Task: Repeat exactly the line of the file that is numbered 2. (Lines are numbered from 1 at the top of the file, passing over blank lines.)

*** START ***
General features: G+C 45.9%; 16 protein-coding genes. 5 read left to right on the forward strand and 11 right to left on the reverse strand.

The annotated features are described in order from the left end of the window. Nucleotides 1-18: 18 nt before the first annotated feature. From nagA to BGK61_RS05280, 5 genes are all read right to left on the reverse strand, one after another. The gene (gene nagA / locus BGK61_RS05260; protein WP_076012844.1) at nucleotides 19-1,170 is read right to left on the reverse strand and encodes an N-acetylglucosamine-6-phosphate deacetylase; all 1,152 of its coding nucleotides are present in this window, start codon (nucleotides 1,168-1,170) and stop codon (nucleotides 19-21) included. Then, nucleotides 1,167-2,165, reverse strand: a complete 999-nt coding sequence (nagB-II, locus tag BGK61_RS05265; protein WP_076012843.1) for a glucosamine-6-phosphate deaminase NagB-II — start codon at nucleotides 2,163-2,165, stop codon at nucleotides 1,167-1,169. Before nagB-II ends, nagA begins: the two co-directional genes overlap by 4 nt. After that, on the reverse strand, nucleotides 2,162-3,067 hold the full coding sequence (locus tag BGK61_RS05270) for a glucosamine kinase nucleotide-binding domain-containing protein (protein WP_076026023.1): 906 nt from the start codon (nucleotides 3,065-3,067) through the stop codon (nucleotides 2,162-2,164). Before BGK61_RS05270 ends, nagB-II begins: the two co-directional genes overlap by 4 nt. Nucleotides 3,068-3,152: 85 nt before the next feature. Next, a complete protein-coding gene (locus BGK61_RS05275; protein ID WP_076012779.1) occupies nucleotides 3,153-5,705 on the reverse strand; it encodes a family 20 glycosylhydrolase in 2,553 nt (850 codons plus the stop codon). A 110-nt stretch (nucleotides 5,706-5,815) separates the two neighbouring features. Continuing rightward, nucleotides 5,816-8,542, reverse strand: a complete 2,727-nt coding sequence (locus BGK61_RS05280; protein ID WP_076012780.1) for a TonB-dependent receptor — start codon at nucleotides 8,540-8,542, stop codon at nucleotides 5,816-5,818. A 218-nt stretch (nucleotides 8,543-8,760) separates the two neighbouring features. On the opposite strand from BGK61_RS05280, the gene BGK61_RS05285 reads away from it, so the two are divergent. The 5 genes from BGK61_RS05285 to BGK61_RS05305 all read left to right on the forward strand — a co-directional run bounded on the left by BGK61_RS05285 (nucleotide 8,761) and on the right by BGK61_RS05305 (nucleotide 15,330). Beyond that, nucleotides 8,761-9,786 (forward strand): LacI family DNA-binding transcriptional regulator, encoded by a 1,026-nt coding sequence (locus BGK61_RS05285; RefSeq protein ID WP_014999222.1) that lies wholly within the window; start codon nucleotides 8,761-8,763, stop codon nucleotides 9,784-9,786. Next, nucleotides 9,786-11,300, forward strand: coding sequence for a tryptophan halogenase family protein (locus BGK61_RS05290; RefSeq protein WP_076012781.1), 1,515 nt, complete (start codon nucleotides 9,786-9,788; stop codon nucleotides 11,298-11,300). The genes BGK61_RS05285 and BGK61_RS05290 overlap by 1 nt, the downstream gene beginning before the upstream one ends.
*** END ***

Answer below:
The annotated features are described in order from the left end of the window. Nucleotides 1-18: 18 nt before the first annotated feature. From nagA to BGK61_RS05280, 5 genes are all read right to left on the reverse strand, one after another. The gene (gene nagA / locus BGK61_RS05260; protein WP_076012844.1) at nucleotides 19-1,170 is read right to left on the reverse strand and encodes an N-acetylglucosamine-6-phosphate deacetylase; all 1,152 of its coding nucleotides are present in this window, start codon (nucleotides 1,168-1,170) and stop codon (nucleotides 19-21) included. Then, nucleotides 1,167-2,165, reverse strand: a complete 999-nt coding sequence (nagB-II, locus tag BGK61_RS05265; protein WP_076012843.1) for a glucosamine-6-phosphate deaminase NagB-II — start codon at nucleotides 2,163-2,165, stop codon at nucleotides 1,167-1,169. Before nagB-II ends, nagA begins: the two co-directional genes overlap by 4 nt. After that, on the reverse strand, nucleotides 2,162-3,067 hold the full coding sequence (locus tag BGK61_RS05270) for a glucosamine kinase nucleotide-binding domain-containing protein (protein WP_076026023.1): 906 nt from the start codon (nucleotides 3,065-3,067) through the stop codon (nucleotides 2,162-2,164). Before BGK61_RS05270 ends, nagB-II begins: the two co-directional genes overlap by 4 nt. Nucleotides 3,068-3,152: 85 nt before the next feature. Next, a complete protein-coding gene (locus BGK61_RS05275; protein ID WP_076012779.1) occupies nucleotides 3,153-5,705 on the reverse strand; it encodes a family 20 glycosylhydrolase in 2,553 nt (850 codons plus the stop codon). A 110-nt stretch (nucleotides 5,706-5,815) separates the two neighbouring features. Continuing rightward, nucleotides 5,816-8,542, reverse strand: a complete 2,727-nt coding sequence (locus BGK61_RS05280; protein ID WP_076012780.1) for a TonB-dependent receptor — start codon at nucleotides 8,540-8,542, stop codon at nucleotides 5,816-5,818. A 218-nt stretch (nucleotides 8,543-8,760) separates the two neighbouring features. On the opposite strand from BGK61_RS05280, the gene BGK61_RS05285 reads away from it, so the two are divergent. The 5 genes from BGK61_RS05285 to BGK61_RS05305 all read left to right on the forward strand — a co-directional run bounded on the left by BGK61_RS05285 (nucleotide 8,761) and on the right by BGK61_RS05305 (nucleotide 15,330). Beyond that, nucleotides 8,761-9,786 (forward strand): LacI family DNA-binding transcriptional regulator, encoded by a 1,026-nt coding sequence (locus BGK61_RS05285; RefSeq protein ID WP_014999222.1) that lies wholly within the window; start codon nucleotides 8,761-8,763, stop codon nucleotides 9,784-9,786. Next, nucleotides 9,786-11,300, forward strand: coding sequence for a tryptophan halogenase family protein (locus BGK61_RS05290; RefSeq protein WP_076012781.1), 1,515 nt, complete (start codon nucleotides 9,786-9,788; stop codon nucleotides 11,298-11,300). The genes BGK61_RS05285 and BGK61_RS05290 overlap by 1 nt, the downstream gene beginning before the upstream one ends.